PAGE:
Roman Civilization Midterm 2 Dates

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Community Contributor
Quizzes Created: 2 | Total Attempts: 1,482
Questions: 39 | Attempts: 749

Roman Civilization Quizzes & Trivia

Questions and Answers
  • 1. 

    Siege of Saguntum

  • 2. 

    Second Punic War

    The given answer, "218-201," represents the timeframe of the Second Punic War. This war occurred between the years 218 and 201 BCE. It was a conflict between the Roman Republic and the Carthaginian Empire, led by the renowned Carthaginian general Hannibal. The war is famous for Hannibal's daring tactics, including his crossing of the Alps with his army and his victories at the battles of Trebia, Lake Trasimene, and Cannae. Ultimately, the war ended with the Roman victory and the destruction of Carthage as a major power in the Mediterranean.

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  • 3. 

    Battles of Ticinium & Trebia

  • 4. 

    Battle of Lake Trasimene

  • 5. 

    Battle of Cannae

    The number "216" is the correct answer because it represents the year in which the Battle of Cannae took place. The Battle of Cannae was a significant battle in the Second Punic War between the Carthaginian forces led by Hannibal and the Roman Republic. It occurred in 216 BC and is known for Hannibal's tactical brilliance in executing a double envelopment strategy, resulting in a devastating defeat for the Romans.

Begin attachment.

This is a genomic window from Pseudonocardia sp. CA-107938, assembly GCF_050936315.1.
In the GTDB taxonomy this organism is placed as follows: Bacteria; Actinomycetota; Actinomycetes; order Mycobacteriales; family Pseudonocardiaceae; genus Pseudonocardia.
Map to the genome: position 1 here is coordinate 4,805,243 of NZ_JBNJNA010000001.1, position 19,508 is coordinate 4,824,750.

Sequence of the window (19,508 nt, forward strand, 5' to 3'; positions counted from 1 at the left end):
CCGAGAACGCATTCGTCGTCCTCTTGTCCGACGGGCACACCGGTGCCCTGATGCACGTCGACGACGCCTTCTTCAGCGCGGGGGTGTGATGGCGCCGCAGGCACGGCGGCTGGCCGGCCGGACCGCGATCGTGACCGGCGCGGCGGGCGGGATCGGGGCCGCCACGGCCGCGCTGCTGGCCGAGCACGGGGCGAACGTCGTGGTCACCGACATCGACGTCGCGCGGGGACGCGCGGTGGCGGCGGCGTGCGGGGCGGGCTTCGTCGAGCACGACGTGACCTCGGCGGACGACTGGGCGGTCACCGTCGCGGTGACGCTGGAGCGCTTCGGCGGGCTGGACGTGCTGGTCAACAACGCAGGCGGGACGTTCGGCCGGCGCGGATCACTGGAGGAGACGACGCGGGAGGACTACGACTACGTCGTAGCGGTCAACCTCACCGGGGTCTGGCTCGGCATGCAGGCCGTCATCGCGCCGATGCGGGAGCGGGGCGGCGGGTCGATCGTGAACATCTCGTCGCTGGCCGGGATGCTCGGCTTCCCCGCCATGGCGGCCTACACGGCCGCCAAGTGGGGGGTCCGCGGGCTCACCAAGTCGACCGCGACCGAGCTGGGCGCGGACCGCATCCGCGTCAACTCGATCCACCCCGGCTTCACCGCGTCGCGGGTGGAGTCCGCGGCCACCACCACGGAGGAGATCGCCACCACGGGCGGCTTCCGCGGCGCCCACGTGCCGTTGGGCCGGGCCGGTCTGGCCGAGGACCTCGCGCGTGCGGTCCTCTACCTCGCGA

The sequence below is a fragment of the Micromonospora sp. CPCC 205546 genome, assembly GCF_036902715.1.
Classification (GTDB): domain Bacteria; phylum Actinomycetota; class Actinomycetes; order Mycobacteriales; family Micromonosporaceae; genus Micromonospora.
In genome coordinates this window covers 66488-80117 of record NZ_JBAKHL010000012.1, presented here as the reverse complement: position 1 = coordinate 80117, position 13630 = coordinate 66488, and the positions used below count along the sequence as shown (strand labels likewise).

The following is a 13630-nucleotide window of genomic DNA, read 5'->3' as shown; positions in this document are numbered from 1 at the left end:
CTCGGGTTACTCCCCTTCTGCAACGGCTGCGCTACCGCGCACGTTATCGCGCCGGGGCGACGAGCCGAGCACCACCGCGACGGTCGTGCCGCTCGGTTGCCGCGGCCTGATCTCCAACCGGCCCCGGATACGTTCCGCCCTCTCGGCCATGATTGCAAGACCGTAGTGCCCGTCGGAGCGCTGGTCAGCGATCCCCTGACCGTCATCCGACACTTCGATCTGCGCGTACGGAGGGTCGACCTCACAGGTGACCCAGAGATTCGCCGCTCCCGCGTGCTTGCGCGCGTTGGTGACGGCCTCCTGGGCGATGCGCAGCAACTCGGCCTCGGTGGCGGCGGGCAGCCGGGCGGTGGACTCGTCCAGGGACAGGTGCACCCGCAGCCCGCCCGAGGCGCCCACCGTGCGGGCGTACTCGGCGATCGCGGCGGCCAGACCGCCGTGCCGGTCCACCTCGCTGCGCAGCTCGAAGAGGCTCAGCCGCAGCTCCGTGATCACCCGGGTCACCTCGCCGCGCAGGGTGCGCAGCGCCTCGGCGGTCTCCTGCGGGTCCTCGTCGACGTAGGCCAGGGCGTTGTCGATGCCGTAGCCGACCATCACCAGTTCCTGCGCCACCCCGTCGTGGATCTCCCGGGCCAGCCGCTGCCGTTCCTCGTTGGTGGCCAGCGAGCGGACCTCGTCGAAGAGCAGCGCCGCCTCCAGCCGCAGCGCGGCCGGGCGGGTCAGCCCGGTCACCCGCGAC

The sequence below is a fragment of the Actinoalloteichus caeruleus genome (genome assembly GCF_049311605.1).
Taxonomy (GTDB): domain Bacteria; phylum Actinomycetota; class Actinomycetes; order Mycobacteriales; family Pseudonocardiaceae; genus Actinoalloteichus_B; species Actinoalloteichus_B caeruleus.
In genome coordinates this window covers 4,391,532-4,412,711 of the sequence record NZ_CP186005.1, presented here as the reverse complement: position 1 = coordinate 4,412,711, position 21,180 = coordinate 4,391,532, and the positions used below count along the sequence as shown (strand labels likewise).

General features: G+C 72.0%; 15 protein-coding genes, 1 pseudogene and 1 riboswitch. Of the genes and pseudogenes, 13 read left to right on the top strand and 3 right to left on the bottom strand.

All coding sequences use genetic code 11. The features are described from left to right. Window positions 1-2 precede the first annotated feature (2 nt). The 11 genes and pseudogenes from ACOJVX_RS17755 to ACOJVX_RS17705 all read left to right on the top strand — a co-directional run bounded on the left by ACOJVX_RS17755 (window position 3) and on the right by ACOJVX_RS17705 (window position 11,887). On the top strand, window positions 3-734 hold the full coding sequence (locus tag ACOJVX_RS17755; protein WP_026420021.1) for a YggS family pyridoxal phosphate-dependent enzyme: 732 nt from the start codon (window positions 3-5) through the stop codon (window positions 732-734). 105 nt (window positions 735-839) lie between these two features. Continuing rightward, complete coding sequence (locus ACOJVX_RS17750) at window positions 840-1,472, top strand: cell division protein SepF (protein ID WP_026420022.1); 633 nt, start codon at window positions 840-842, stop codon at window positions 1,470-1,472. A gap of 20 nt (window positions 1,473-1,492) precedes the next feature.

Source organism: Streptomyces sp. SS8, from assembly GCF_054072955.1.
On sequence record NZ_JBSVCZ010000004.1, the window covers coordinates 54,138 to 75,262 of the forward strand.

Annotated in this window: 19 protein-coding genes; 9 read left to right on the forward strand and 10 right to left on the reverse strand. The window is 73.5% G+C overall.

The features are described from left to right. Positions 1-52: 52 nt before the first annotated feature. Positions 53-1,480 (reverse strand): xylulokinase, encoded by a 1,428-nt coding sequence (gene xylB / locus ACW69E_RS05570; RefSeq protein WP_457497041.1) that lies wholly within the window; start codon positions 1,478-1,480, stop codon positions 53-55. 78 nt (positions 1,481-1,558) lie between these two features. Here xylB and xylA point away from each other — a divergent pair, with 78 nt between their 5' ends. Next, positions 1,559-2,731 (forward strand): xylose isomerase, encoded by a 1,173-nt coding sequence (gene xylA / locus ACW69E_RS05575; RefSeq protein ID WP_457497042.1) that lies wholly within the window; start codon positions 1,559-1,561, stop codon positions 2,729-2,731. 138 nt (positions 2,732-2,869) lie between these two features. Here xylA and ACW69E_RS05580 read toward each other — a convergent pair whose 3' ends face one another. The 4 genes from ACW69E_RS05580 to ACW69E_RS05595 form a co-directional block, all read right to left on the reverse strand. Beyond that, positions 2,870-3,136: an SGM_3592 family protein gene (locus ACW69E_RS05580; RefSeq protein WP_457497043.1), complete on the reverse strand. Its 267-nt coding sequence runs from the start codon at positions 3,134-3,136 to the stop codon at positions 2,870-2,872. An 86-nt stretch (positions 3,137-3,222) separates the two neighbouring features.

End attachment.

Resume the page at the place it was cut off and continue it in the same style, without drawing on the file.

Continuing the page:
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  • 6. 

    Hannibal takes Capua and is supported by Philip V of Macedon 

    In 215, Hannibal successfully captured the city of Capua. This was a significant victory for him as Capua was a major Roman ally and its capture weakened the Roman position in Italy. Additionally, Hannibal received support from Philip V of Macedon, who was the king of Macedon at that time. Philip V's support was crucial for Hannibal as it provided him with additional resources and troops to continue his campaign against Rome. Overall, the capture of Capua and the support from Philip V were important events that strengthened Hannibal's position and further threatened Rome's dominance.

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  • 7. 

    Defeat of Syracuse; death of Archimedes 

    In 212, Syracuse was defeated and Archimedes died.

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  • 8. 

    Defeat of Hasdrubal at Metaurus River 

  • 9. 

    Romans conquer Spain

  • 10. 

    End of First Macedonian War

  • 11. 

    Scipio invades Africa

  • 12. 

    Hannibal recalled

  • 13. 

    Battle of Zama

  • 14. 

    Treaty signed

  • 15. 

    Spain made in to two provinces

  • 16. 

    Philip V defeated at Cynoscephalae (Second Macedonian War) 

    In the Second Macedonian War, Philip V was defeated at the Battle of Cynoscephalae in 197 BC. This battle was a decisive victory for the Roman Republic over the Macedonian Kingdom. The Romans, led by Titus Quinctius Flamininus, employed superior tactics and were able to outmaneuver and defeat the Macedonian forces. This defeat marked a turning point in the war and ultimately led to the downfall of Philip V and the expansion of Roman influence in the region.

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  • 17. 

    Antiochus III of Syria defeated at Magnesia 

  • 18. 

    Third Macedonian War ends at Pydna 

    The Third Macedonian War ended at Pydna in 168.

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  • 19. 

    Illyricum made a province

  • 20. 

    Third Punic War; destruction of Carthage; Africa made a province 

    During the Third Punic War, Carthage was destroyed by the Romans. This war took place from 149 to 146 BC. As a result of their victory, the Romans made Africa a province, gaining control over the region. This event marked the end of Carthage as a major power in the Mediterranean and solidified Rome's dominance in the region.